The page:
HOUSTON — State Rep. Daniel Huberty will be in Harris County District Court Friday in an effort to force challenger Reginald Grant off the March Republican primary ballot.
Huberty, in court records, says that Grant does not live in Huffman, where the contested District 127 is located, but rather he lives at a Houston address.
“Public records show that since at least December 2016 Grant in fact resides at Wayward Lane, not Huffman as he claimed in his campaign filings,” a Huberty court brief reads. “Grant is relying on an address where he does not reside as a pretext to qualify as a candidate for the District 127 seat.”
The Friday hearing comes in the wake of Huberty suing the Republican party in an effort to disqualify Grant from being a part of the ballot draw, which determines where candidates are listed on the ballot.
A judge rejected that effort Dec. 20.
“It’s shameful that Dan Huberty had to resort to these legal dirty tricks,” Grant said in a statement. “I think the people of the district deserve a choice, and considering that no one else is running in the primary or general election, if Huberty kicks me off the ballot, he runs unopposed.”
Grant added: “That’s just wrong, it’s unfair to the voters to deny them any choice, and I hope Huberty would reimburse the Republican Party for the legal costs he’s wasted on this.”
Hubert, though, has filed nearly 50 pages of exhibits with public records and social media posts which purport to show that Grant does not live in the district he’s running for.
“We maintain that Mr. Grant does not reside at the address that he put on his filing form, and that he has not lived there in over a year,” Huberty consultant Allen Blakemore told The Texas Monitor. “He has no intention of returning there, which would be the key operating point.”
Grant is going through a divorce, and, at times has been away from his home in the district, where he has resided for more than six years.
That home, Grant told the court “is my home and fixed place of habitation to which I intend to return after any temporary absence.”
Grant also told the court he will find another home in his district when his divorce is finalized.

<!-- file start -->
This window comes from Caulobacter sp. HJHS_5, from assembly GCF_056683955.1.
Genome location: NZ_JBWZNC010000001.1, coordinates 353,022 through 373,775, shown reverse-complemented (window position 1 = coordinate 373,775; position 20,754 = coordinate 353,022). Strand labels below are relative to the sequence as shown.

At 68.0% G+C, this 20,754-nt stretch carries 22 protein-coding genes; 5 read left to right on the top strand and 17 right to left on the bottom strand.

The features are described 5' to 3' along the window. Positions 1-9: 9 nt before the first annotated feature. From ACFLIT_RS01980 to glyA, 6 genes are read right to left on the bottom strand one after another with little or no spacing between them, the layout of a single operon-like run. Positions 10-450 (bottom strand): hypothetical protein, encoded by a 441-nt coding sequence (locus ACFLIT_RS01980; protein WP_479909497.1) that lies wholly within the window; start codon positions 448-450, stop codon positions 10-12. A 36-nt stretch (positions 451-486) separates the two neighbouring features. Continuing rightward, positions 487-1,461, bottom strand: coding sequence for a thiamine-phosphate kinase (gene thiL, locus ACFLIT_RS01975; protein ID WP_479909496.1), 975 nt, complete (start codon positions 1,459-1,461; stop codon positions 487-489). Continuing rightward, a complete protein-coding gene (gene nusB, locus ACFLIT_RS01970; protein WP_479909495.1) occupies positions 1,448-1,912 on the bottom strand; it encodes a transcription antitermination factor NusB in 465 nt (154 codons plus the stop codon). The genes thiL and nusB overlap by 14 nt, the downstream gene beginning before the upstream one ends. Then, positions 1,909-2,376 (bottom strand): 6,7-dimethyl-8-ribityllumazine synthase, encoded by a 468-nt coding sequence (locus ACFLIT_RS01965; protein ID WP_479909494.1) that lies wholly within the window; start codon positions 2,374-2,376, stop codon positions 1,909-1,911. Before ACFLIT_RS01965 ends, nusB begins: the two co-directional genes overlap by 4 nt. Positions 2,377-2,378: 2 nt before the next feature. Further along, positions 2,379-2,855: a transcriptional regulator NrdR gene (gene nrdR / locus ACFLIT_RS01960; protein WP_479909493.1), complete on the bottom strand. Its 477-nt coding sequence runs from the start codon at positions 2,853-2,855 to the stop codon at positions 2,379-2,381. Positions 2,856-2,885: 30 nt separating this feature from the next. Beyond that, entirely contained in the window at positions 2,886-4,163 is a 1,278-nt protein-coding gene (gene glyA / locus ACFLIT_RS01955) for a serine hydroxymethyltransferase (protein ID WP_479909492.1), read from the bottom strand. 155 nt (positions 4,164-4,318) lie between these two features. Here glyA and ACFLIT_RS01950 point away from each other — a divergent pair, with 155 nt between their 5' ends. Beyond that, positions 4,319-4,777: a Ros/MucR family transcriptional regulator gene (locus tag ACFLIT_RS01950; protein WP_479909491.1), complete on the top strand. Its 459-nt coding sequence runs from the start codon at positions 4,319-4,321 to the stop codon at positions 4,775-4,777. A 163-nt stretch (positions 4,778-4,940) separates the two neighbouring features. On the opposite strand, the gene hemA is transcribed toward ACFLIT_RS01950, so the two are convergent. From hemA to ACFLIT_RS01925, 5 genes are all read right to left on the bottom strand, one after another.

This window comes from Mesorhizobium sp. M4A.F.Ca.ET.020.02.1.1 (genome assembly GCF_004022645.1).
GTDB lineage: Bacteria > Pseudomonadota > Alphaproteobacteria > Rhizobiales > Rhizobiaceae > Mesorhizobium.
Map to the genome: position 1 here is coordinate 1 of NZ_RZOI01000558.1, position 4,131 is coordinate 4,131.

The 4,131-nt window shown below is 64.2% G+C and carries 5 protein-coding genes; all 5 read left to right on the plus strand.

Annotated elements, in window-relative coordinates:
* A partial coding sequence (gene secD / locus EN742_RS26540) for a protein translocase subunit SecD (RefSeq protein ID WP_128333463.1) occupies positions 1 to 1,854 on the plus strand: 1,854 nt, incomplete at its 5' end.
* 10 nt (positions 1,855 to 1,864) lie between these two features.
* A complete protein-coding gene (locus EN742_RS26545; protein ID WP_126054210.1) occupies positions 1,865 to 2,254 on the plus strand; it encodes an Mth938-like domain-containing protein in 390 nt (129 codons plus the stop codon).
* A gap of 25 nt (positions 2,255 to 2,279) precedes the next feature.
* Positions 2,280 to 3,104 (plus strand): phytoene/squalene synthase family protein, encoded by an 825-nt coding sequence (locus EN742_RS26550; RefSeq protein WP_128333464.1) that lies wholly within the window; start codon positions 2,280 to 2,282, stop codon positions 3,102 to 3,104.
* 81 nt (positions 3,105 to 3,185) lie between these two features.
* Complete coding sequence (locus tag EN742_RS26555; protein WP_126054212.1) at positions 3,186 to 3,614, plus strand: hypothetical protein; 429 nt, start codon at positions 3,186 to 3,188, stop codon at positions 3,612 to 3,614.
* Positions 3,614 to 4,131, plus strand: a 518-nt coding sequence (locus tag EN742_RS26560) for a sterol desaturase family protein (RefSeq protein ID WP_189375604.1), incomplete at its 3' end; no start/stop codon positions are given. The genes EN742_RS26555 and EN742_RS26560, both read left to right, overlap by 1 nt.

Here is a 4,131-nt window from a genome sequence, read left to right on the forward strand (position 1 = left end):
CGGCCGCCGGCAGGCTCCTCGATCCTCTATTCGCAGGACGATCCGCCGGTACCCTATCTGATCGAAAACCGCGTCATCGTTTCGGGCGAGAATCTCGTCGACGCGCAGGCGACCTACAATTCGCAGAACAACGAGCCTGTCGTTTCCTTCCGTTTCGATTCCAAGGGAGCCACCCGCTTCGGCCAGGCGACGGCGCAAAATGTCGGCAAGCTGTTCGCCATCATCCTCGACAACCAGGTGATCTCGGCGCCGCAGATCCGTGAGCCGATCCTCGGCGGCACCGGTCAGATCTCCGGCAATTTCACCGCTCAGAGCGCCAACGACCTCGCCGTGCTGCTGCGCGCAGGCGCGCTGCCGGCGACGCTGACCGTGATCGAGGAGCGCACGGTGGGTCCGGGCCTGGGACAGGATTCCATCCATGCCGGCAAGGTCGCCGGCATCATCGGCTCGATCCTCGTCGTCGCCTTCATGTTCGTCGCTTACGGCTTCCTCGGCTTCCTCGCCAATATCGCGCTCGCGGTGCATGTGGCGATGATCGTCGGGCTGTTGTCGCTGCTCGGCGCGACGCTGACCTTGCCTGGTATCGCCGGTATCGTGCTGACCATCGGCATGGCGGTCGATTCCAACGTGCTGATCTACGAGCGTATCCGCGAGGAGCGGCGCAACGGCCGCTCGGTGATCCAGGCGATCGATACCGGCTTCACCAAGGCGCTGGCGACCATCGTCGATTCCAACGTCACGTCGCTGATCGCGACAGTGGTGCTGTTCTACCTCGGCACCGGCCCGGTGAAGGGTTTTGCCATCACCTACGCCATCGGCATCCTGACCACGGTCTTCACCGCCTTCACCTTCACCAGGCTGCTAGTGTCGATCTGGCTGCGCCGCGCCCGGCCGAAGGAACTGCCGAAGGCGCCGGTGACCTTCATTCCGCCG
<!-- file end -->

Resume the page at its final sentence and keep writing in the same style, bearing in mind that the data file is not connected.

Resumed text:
“Several months ago, I sought the assistance of a real estate agent in order to obtain a new residence in District 127,” he said. “I am interested in remaining in that community because my two children attend school in the district and I want to remain there.”
Blakemore dismisses Grant’s claims.
“He doesn’t live there and any claim of returning there,” Blakemore said. “He’s not going to return to the home of his estranged wife.”
To run for office, state law says you must have “resided continuously in the state for 12 months and in the territory from which the office is elected for six months.”
But state law has many grey areas when it comes to residency and public office.
The state’s election law also describes residence as “one’s home and fixed place of habitation to which one intends to return after any temporary absence.”
You don’t lose your residence by temporarily moving somewhere else and you don’t necessarily become a resident of another place if it’s not your intention to stay at that place.
Because the law is so loose, Grant said he believes it is being used just to keep all competition out of the March 6 primary.
“It’s wrong when people have no options, and it’s wrong when a long-time well-funded candidate wastes money by filing frivolous lawsuits against other people in his party, and even against his own party,” Grant said.
Indeed, recent years have seen few challengers in state elections.
In 2016 in Texas, 42 out of 150 legislators faced a primary challenge. Only one-third of Texas House Republicans faced primary challenges.
The district in which Huberty and Grant are running for is the shape of a marching soldier and covers the Harris county communities of Kingwood, Humble, Houston, Atascocita, and Huffman.
Editor’s note: The Huberty and Grant hearing was postponed Friday until early January.
Trent Seibert can be reached at [email protected] or at 832-258-6119.